Gweru farmer gets global certification
GWERU-based farmer Mr Tatenda Karimazondo has received a Global Good Agricultural Practices (GAP) certification, which qualifies him to export horticulture products to premier destinations abroad.
Global GAP is a common standard for farm management practice created in the late 1990s by several European supermarket chains and their major suppliers and is now the world’s most widely implemented farm certification scheme.
It ensures that food reaches accepted levels of safety and quality, and has been produced sustainably, respecting the health, safety and welfare of workers, the environment, and in consideration of animal welfare issues. Without such reassurance, farmers may be denied access to key markets.
Mr Karimazondo broke into the European market last year, when he started exporting passion fruits as well as peas to the Netherlands after attending the Berlin Fruit Logistica — the biggest horticulture platform for farmers to showcase their products and clinch business deals.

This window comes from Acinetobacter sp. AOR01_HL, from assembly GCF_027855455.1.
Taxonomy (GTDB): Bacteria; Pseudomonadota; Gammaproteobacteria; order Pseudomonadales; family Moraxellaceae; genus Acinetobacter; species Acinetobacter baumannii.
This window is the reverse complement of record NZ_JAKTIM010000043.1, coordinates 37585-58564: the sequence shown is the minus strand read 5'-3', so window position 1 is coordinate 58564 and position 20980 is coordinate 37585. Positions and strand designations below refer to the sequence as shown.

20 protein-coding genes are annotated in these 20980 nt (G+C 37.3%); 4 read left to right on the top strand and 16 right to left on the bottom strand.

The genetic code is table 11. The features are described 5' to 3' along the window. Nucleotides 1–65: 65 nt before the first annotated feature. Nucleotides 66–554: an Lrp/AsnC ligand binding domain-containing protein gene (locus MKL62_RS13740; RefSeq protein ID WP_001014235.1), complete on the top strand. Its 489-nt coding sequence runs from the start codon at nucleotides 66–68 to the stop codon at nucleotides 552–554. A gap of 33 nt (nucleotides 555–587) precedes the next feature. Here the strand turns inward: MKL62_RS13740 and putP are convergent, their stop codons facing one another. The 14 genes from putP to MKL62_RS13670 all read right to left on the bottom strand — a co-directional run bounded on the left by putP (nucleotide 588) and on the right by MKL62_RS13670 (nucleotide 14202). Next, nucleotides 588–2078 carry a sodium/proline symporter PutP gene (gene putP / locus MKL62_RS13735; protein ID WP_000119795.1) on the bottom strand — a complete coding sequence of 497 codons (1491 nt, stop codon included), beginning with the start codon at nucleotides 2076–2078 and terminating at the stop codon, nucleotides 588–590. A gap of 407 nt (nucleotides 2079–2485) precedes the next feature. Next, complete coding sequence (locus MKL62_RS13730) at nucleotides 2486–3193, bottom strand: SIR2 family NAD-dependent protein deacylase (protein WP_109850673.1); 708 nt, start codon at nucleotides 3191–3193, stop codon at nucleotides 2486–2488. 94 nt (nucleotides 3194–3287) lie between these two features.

“There is a lot of quality that is required overseas, which is similarly what you get is some of our high end retail outlets here, meaning that you want a fresh product without any blemishes. What is of great importance is that we have managed to secure Global Gap certification, which is one of the certification that’s required to export horticulture products into the European Union,” he said.
“The certification is widely renowned and gives us leverage to export even into the Sadc region. It means there will be less scrutiny on your products if you have the Global GAP certification,” added Mr Karimazondo.
He has already put 35 hectares of peas, which is destined for the export market as well as three hectares under flowers on a trial basis.
He said once the flower trial run is successful, he will be putting 40 hectares under flowers in September.